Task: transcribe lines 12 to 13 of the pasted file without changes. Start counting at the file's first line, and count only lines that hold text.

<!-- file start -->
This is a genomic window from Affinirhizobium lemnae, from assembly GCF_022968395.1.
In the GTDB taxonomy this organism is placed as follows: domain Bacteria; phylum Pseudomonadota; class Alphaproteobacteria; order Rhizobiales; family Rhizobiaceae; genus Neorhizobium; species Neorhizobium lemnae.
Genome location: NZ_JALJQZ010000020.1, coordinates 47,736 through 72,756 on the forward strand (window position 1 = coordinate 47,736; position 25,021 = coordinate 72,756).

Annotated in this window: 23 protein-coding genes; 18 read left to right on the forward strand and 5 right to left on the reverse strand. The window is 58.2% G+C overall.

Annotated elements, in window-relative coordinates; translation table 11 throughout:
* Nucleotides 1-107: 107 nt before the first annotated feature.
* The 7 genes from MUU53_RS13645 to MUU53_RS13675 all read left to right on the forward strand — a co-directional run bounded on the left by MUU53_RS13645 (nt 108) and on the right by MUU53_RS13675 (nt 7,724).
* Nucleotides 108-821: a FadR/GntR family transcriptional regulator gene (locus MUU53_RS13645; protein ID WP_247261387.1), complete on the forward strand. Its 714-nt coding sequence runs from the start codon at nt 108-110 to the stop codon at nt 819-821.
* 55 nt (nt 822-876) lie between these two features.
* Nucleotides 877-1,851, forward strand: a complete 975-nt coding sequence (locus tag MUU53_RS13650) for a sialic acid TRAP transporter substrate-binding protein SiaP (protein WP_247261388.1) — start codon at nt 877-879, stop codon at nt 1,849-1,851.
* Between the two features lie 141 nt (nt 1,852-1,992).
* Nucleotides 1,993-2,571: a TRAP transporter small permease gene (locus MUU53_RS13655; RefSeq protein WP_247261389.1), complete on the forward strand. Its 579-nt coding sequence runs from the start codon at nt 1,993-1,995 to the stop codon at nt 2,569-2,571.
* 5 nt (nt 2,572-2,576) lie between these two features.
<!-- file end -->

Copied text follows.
* Nucleotides 1,993-2,571: a TRAP transporter small permease gene (locus MUU53_RS13655; RefSeq protein WP_247261389.1), complete on the forward strand. Its 579-nt coding sequence runs from the start codon at nt 1,993-1,995 to the stop codon at nt 2,569-2,571.
* 5 nt (nt 2,572-2,576) lie between these two features.